So. I assert that “current GW is anthropogenic” is ‘not proven’. You assert that it is ‘proven true’. Other than “trust the scientists”, what causes you to make this assertion ?

  28. fFreddy
    Posted Jul 14, 2005 at 5:40 AM | Permalink


    Peter Hearnden, the above post responds to your post at 14 Jul 2005, 3:26 am.

    John A – is your threader taking its revenge ?

  29. Dave Dardinger
    Posted Jul 14, 2005 at 6:52 AM | Permalink

    No Peter, there’s not ‘faith’ involved. M&M have presented specific, detailed complaints about MBH98, etc. Despite having RealClimate to counter on, Mann et. al. have not refuted any of the points. Instead they’ve used misdirection and outright lies to avoid having to face the truth. What’s happened is clearly chronicled here. If you actually think Mann has presented valid rebuttals of anything M&M have done, go ahead and present it, but you’ll find that all of the Mann ‘disproofs’ have been objectively countered here already.

  30. fFreddy
    Posted Jul 14, 2005 at 7:38 AM | Permalink

    Peter – no, wrong. You assume a symmetry in our positions that does not exist.

    To clarify : most propositions can be classified as either ‘proven true’, ‘proven false’ or ‘not proven’. Most new science will start in the ‘not proven’ category, and move to one of the other two categories as the evidence develops.

    With regard to the proposition “current global warming is anthropogenic”: you clearly believe this, i.e., you categorise it as ‘proven true’. However, I do *not* categorise it as ‘proven false’. Even if M&M are proved correct in all respects, and MBH are proven to be completely bogus, the effect will be to leave the proposition in the category ‘not proven’, where I think it belongs.

    Clearly, something has caused you to put the proposition in the category ‘proven true’. You say that what you regard as proof may not be sufficient proof for me: this is quite correct, and if it turns out to be the case, then we will agree to disagree, and await new evidence in either direction.

    But my question remains, what is it that has caused you to categorise “current global warming is anthropogenic” as ‘proven true’ ? All the items you cite a few posts back could be categorised as either a) global warming is happening or b) “trust the scientists”. (Note that I am categorising any argument based on a black box climate model under b) . )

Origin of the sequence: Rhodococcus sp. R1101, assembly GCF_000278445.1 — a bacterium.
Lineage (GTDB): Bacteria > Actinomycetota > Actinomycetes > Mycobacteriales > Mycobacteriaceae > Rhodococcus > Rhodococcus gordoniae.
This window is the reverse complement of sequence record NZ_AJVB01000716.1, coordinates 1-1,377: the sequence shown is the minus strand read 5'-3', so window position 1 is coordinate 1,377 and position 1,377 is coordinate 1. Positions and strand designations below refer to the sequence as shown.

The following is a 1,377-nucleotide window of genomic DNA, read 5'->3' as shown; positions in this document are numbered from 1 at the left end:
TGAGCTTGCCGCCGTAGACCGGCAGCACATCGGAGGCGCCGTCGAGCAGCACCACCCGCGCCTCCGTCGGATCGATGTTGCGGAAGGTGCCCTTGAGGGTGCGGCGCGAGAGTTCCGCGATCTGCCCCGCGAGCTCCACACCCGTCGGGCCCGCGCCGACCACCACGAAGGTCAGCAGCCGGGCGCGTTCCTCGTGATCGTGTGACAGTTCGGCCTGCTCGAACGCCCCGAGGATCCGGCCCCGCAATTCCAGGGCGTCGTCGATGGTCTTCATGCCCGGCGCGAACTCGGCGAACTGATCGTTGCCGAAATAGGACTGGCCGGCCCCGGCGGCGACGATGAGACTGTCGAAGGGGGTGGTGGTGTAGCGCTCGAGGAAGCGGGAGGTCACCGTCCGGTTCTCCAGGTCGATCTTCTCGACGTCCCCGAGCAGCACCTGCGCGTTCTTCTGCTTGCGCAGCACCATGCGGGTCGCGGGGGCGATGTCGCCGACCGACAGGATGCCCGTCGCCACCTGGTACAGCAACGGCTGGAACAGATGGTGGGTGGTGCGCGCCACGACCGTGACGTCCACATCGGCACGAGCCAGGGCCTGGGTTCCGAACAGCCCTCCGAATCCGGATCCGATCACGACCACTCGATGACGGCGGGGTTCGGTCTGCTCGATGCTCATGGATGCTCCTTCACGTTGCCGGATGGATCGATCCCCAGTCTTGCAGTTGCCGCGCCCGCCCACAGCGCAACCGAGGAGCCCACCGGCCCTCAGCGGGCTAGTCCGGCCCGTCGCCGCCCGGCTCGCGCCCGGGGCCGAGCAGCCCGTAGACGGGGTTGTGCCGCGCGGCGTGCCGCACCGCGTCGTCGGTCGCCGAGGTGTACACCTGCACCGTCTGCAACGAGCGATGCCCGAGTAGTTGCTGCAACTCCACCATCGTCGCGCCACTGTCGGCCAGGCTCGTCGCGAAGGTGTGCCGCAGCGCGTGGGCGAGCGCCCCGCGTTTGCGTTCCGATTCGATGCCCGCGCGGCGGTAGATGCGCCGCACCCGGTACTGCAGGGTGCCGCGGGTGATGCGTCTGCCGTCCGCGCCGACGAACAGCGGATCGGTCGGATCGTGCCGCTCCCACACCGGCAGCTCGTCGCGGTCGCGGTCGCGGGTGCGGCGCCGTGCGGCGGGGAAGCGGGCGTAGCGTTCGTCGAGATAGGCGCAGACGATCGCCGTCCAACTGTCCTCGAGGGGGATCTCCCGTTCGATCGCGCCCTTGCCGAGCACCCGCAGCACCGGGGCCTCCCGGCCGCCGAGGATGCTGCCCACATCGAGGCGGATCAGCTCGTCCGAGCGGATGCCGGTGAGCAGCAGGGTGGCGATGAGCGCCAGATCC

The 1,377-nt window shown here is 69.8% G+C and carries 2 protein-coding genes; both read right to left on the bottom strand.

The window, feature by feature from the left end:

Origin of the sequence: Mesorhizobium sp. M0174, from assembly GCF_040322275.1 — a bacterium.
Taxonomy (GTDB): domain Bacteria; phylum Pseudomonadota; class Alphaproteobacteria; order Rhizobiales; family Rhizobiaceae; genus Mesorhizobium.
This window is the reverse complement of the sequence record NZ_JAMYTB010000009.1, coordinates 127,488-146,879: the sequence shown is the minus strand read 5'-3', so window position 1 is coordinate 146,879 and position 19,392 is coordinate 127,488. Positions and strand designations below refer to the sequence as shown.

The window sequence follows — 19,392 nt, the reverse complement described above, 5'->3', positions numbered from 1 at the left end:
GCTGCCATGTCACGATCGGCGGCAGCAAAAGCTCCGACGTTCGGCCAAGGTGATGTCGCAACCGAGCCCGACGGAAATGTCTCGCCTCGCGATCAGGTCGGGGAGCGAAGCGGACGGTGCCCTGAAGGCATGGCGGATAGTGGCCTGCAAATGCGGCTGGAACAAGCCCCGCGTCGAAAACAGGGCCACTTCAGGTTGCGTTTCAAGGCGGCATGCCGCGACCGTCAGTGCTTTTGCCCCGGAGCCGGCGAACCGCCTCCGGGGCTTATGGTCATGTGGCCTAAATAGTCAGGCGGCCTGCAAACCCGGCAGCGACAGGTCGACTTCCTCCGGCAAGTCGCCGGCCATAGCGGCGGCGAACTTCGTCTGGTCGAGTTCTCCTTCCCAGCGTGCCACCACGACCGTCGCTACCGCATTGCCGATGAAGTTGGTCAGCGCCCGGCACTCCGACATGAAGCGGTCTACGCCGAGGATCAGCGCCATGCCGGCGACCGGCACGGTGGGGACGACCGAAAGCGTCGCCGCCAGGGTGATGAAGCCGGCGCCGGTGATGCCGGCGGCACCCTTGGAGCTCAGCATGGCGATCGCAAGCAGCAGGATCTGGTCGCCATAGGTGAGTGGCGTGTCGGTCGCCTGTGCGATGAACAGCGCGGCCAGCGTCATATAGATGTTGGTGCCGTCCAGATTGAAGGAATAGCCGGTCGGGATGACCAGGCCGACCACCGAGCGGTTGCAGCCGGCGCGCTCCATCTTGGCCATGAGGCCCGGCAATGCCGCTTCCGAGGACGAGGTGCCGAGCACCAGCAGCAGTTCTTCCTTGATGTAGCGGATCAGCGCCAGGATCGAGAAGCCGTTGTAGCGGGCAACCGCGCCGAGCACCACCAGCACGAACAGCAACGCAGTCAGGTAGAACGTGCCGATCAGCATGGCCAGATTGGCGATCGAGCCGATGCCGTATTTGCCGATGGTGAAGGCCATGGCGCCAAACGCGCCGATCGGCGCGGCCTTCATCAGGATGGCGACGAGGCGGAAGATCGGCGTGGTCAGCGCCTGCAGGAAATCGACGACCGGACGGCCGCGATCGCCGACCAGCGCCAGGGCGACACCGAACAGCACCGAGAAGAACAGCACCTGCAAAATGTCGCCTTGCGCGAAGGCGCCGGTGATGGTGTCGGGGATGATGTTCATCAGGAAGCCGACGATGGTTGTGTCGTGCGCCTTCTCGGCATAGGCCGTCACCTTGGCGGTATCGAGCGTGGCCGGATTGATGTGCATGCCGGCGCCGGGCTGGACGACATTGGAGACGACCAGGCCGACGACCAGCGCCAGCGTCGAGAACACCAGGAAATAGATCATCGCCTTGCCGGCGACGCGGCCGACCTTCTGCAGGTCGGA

Please note that this is a perfectly serious question from my point of view. Something is making you believe in AGW, I am trying to understand what.

    So. I categorise the proposition “current global warming is anthropogenic” as ‘not proven’. You categorise it as ‘proven true’. Why ?

  31. Peter Hearnden
    Posted Jul 14, 2005 at 8:44 AM | Permalink

    More accusations of lies I see, second time today…

    All hell would break loose if I made such an accusation of this place (yes, yes, I know this place is above such things but that naughty X, Y or Z climatologists aren’t).

  32. Dave Dardinger
    Posted Jul 14, 2005 at 1:20 PM | Permalink

    Various Hockey Team members have claimed that M&M produced a ‘reconstruction’ of their own which failed statistical tests and this shows a flaw in their (M&M’s) science. In point of fact, as Steve has pointed out many times here, and in particular before the most recent cases of such claims, they were not producing a reconstruction of their own but simply showing that Mann’s methods in MBH98 either yielded insignificant results or were not robust. Pretending that this was M&M’s own reconstruction and then pushing the statistical failure onto M&M, despite knowing that this is not the case, is a lie.

    You’re welcome to present something Steve has published or stated concerning his published work which you think is a lie, but I think he would disprove it quite easily.

  33. Peter Hearnden
    Posted Jul 15, 2005 at 6:55 AM | Permalink


    firstly, remember I’m someone who thinks the warming will be 1-4C, that one degree – OK? Also, I don’t think I’ve claim ‘the warming’ in proven anthropogenic have I? Whatever, I see a world that has warmed. I think UHI’s are allowed for and I think the surface record is accurate to it’s specified limits. I think it’s clear humanity is responsible for the rise in CO2 concentration. It’s also clear we are ading other ghg’s to the atmosphere, and that there is a lag between emission and warming. I’m also of the view that the RSS satellite record better represents reality that the S&C one (but I also think the sat’s dodgy since the sensors are only supposed to be accurate to +- .2C (of the top of my head that is)). SO, for me, it’s clear the planet is warming, pretty fast too (and look at this year, on a par with ’98 but no El Nino…).

    Now, I’m not a qualifed atmosphere scientist/physicist/meteorologist – nor have I ever pretended to be. I’m an interested underemployed amateur. I do, however, respect them as a body. As a body they seem to me to accept the predictions I do.

    Models. Given the above I either have to say ‘I’m not an expert so I’m not going to try and refute them’ or I say ‘I’m not an expert but I know better than you do’. I go for the former. I do think that if you do a Stefan Boltzmann (I think he’s the one) you will get warming due to the extra CO2 (indeed, when you look carefully hardly anyone now claims there wont be some warming), I find it hard to accept there wont be feedback warming and I cant thing of counteracting feedback coolings. So, I’m happy with the model prediction, and, since I dislike extremes, I go for the middle view – back to 1-4C – push me and I’d say 2-3C. 1C, not much problem, 2C plus, things are getting dodgy.

    How’s that? Religious probably 😦

  34. John F
    Posted Jul 15, 2005 at 8:35 AM | Permalink